Everyone knows that high school and college couldn’t be more different. But what happens when the two worlds cross?
Windward Community College has partnered with Castle High School to provide high school students an accelerated learning experience through Early College.
Early College is an initiative that allows high school students to earn six or more college credits, giving them the opportunity to earn both an associate’s degree and a high school diploma by their high school graduation and to develop practices that will prepare them for their future degrees or careers.
It is available to all students under the age of 18 who have not yet graduated high school, including students from charter schools, non-Department of Education (DOE) high schools and homeschoolers.
High schools in the program must commit to providing early college courses over a three year period with the goal of increasing the number of students in the program and the number of college credits students receive by their high school graduations.
The Early College Program is part of the state’s overall goal of having 55 percent of working age adults with a college degree by 2025.
Over the next three years, Hawai‘i P-20 Partnerships for Education (a statewide collaboration between the DOE and the University of Hawai‘i), with the support of the Harold K. L. Castle Foundation and GEAR UP Hawai‘i (a federally funded program to prepare low-income high school students to succeed in postsecondary education), will invest more than $1.2 million to fund tuition and expenses and to provide technical assistance to selected high schools working with University of Hawai‘i campuses in early college courses.
“It’s kind of like a house call,” said Paul Briggs, a WCC economics professor who teaches ECON 130 at Castle High School. “We at the college go to the high school and teach the same course to the high school (students) that they would get up here.”
“Early College is better than taking courses at the college because the high school teacher, Ms. Wakukawa, sits in on our classes, and on Mondays (when they don’t have an instruction period) she holds a study hall and reminds us of our deadlines,” said Esther Higa, a Castle High School student in the program.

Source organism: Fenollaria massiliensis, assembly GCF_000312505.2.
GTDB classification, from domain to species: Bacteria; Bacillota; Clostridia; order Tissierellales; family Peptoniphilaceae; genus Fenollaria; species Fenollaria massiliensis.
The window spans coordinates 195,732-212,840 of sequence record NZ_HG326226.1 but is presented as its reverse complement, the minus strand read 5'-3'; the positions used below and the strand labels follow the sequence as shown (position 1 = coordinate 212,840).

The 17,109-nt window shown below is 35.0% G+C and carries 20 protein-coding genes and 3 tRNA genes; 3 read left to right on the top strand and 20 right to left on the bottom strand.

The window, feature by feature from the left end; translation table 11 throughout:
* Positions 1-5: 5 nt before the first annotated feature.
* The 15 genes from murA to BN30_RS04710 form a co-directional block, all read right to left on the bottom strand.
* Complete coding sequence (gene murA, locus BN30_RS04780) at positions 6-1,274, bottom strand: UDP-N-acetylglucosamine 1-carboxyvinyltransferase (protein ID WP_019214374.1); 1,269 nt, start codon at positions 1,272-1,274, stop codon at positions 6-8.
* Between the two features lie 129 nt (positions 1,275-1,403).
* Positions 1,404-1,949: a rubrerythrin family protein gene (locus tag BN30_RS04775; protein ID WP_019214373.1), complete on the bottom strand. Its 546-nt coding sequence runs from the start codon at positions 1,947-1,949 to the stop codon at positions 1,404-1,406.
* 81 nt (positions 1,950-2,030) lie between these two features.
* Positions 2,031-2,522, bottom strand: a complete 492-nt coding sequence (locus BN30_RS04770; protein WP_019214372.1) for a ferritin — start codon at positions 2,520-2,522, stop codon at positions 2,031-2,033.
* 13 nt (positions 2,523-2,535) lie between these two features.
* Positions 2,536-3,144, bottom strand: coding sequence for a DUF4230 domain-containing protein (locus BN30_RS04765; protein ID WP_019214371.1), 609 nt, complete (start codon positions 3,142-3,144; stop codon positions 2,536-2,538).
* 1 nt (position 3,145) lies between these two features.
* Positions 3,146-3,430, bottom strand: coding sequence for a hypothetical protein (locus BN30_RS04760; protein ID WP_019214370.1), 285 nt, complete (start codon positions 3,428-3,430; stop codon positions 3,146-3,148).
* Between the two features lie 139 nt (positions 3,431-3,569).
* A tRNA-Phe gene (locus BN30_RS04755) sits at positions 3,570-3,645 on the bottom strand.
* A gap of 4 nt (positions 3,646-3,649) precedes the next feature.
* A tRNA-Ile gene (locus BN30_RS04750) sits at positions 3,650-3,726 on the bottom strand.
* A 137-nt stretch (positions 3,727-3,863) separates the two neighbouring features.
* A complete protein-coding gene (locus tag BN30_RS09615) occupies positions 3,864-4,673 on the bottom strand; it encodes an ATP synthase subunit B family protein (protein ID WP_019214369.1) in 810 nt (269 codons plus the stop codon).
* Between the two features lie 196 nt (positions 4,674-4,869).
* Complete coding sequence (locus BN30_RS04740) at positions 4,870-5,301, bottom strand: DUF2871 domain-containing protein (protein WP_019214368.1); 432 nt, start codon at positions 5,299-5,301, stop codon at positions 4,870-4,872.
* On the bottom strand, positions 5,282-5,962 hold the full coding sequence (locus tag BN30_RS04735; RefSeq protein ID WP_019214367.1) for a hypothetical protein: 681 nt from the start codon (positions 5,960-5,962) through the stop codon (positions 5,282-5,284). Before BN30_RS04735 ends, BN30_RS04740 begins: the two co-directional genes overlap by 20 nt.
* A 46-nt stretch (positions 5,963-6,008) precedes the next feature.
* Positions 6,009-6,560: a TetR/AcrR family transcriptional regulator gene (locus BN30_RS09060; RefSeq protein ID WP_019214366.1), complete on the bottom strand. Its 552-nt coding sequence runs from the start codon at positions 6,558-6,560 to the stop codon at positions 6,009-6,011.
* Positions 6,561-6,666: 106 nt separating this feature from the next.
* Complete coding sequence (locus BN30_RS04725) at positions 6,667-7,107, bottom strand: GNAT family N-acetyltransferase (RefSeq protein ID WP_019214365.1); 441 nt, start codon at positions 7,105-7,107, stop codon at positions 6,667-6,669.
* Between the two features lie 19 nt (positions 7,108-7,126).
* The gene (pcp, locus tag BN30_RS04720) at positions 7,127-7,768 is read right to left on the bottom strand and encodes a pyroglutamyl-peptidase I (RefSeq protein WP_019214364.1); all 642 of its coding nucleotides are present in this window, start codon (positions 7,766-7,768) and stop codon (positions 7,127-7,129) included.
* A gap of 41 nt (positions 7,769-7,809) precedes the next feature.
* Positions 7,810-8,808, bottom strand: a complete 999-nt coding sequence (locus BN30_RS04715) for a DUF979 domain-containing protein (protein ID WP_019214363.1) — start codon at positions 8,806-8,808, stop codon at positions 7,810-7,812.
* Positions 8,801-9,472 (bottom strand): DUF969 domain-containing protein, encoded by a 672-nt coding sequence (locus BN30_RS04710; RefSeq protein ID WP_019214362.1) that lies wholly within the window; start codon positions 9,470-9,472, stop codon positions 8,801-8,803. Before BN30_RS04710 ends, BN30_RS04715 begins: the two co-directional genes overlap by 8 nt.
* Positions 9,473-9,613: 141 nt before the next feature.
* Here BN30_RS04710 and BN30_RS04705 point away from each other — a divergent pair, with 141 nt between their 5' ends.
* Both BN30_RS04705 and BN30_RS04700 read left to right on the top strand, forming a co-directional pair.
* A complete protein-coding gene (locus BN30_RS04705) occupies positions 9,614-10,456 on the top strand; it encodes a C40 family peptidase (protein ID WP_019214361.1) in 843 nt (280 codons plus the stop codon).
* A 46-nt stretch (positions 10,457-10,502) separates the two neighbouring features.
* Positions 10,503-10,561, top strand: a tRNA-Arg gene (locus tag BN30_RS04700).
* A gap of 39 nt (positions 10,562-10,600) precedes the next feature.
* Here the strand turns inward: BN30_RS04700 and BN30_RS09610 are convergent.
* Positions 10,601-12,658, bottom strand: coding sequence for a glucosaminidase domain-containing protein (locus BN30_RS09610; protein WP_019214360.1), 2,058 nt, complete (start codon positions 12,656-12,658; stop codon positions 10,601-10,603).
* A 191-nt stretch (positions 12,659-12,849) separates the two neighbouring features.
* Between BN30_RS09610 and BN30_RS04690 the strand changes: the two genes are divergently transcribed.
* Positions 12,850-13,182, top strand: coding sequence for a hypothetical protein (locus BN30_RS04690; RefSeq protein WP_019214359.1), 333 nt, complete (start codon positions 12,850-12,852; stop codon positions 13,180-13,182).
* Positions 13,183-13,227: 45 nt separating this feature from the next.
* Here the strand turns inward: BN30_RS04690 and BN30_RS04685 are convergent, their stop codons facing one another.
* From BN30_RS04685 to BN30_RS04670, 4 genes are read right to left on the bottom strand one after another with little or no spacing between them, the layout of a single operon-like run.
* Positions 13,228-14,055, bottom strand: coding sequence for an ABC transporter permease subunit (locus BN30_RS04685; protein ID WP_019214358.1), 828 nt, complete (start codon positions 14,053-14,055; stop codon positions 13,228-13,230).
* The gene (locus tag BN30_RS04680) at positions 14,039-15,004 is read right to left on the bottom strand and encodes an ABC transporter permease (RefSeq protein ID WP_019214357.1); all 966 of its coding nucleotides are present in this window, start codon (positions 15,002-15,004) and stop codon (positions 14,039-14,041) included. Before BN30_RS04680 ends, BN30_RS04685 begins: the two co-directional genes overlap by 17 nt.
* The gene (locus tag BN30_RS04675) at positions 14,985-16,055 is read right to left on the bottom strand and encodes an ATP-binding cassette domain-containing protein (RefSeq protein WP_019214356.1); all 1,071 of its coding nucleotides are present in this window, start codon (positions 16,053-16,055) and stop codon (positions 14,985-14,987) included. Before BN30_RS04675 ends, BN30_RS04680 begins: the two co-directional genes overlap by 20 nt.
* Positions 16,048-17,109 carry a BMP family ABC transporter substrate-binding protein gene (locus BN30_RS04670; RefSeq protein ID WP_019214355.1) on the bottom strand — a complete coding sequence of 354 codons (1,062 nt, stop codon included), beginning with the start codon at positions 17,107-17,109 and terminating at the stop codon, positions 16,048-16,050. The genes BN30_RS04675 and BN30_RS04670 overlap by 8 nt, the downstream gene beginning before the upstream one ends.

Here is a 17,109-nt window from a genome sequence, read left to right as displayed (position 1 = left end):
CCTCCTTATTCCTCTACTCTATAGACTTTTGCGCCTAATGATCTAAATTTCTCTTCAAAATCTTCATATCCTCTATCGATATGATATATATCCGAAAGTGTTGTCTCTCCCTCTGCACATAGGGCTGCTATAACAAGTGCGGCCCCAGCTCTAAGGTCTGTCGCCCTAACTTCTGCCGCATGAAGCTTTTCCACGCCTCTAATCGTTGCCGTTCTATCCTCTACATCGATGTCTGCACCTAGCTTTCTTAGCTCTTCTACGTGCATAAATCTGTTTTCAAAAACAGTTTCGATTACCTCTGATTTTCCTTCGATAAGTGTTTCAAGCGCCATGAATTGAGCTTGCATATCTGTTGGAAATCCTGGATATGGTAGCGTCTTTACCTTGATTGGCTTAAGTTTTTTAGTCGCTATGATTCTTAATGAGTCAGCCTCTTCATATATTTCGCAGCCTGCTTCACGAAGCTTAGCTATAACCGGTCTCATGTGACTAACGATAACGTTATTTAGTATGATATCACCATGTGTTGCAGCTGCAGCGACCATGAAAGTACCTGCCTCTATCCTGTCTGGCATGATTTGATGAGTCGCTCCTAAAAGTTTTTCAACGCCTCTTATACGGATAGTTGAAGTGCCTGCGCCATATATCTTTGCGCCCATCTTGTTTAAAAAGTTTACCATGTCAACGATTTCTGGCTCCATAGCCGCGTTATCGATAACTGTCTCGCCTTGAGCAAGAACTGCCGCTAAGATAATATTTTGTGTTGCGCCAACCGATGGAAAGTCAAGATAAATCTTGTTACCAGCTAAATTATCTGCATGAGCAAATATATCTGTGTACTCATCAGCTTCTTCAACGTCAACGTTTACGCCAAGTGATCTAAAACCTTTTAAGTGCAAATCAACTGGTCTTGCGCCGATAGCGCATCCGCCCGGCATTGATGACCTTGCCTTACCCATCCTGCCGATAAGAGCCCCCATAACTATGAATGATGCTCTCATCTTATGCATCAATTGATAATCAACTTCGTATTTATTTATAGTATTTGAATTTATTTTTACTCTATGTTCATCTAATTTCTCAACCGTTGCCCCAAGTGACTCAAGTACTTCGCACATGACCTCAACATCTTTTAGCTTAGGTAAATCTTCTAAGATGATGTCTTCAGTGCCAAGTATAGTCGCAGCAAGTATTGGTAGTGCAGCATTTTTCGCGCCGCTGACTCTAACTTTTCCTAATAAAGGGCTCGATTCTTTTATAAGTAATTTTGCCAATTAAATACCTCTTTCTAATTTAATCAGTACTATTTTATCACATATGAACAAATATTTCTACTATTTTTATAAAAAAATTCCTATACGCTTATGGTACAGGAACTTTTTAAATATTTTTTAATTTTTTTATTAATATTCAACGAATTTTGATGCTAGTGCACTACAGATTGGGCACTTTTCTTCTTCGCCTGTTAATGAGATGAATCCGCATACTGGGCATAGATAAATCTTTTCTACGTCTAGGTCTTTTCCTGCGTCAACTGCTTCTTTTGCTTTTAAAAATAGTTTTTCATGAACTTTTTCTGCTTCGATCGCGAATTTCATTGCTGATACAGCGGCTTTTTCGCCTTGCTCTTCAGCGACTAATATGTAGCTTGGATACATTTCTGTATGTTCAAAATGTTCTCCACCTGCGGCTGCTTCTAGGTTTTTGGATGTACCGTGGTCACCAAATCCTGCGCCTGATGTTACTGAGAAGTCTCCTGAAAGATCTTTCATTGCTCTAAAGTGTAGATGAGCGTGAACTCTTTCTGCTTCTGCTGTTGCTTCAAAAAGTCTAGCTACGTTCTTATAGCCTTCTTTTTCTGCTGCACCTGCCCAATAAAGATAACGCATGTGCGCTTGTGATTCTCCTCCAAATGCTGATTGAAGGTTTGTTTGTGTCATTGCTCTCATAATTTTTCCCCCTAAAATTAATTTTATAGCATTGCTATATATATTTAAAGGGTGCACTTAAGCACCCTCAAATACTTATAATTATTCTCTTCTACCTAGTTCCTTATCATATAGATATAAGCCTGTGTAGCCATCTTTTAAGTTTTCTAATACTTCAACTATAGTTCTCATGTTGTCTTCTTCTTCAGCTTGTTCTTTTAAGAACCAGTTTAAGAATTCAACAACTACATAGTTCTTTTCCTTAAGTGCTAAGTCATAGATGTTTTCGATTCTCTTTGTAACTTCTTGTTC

Early College is similar to the statewide Running Start program that provides academically qualified juniors and seniors at DOE schools the opportunity to enroll in college classes through the University of Hawai‘i system as part of their high school coursework.
Through Running Start, students pay full tuition, attend classes at WCC (or other UH campuses) and earn both high school and college credits for all the college courses they successfully pass.
However, in Early College, students pay $50 per course, are taught by WCC faculty at the high schools, and only earn college credits for the courses they successfully pass. Any high school credits earned are determined by the student’s high school or an accrediting agent.
“I like Early College because the program is cheap and costs only $50,” Higa said. “It’s also easier than Running Start because I don’t have to go anywhere. But if you do both programs, it’s a bit harder.”
Early College also differs from the Advanced Placement (AP) curriculum, which is administered by The College Board and consists of standardized high school courses in various subjects that are rough equivalents to undergraduate college courses.
In that system, students are evaluated through subject AP exams and can earn college credits as determined by the colleges at which they eventually matriculate.
“I think Early College is a great program,” said Regina Yoshimori, a parent of an Early College student. “It’s surely a better way to earn college credits than taking an AP class. And it’s a good prep for when she has to take a full load of classes next year.”
Faculty participating in the Early College Program say they expect the same level of classroom participation and quality of work from their high school students. That includes meeting deadlines, being prepared for class, asking questions, conducting themselves as responsible adults and seeking help when needed.
“I treat my students the exact same way I treat my students at WCC,” Briggs said. “With the high school students, you don’t get quite the drama of different things happening to them. At WCC, I’ve got students with sleep apnea, folks who are mothers and have to take time off for their kids, those who have to deal with court issues and all kinds of issues. But at Castle, all of that seems to disappear. The high school kids are always there, and I usually get 95 to 100 percent attendance every single day.”
by Deborah Higa, Ka ‘Ohana Editor in Chief